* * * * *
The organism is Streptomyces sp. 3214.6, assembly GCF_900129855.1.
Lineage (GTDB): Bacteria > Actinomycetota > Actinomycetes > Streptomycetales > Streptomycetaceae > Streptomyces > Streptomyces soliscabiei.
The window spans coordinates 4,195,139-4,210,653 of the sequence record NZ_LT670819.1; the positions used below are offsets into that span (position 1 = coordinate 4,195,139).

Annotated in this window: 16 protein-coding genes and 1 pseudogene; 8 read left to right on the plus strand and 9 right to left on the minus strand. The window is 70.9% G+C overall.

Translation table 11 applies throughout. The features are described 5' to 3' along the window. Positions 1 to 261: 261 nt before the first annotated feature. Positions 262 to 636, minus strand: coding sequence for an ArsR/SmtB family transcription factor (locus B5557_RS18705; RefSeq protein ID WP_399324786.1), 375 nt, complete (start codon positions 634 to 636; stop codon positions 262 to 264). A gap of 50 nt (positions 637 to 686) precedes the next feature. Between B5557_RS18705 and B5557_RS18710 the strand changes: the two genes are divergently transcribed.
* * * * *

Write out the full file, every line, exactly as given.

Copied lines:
The organism is Streptomyces sp. 3214.6, assembly GCF_900129855.1.
Lineage (GTDB): Bacteria > Actinomycetota > Actinomycetes > Streptomycetales > Streptomycetaceae > Streptomyces > Streptomyces soliscabiei.
The window spans coordinates 4,195,139-4,210,653 of the sequence record NZ_LT670819.1; the positions used below are offsets into that span (position 1 = coordinate 4,195,139).

Annotated in this window: 16 protein-coding genes and 1 pseudogene; 8 read left to right on the plus strand and 9 right to left on the minus strand. The window is 70.9% G+C overall.

Translation table 11 applies throughout. The features are described 5' to 3' along the window. Positions 1 to 261: 261 nt before the first annotated feature. Positions 262 to 636, minus strand: coding sequence for an ArsR/SmtB family transcription factor (locus B5557_RS18705; RefSeq protein ID WP_399324786.1), 375 nt, complete (start codon positions 634 to 636; stop codon positions 262 to 264). A gap of 50 nt (positions 637 to 686) precedes the next feature. Between B5557_RS18705 and B5557_RS18710 the strand changes: the two genes are divergently transcribed.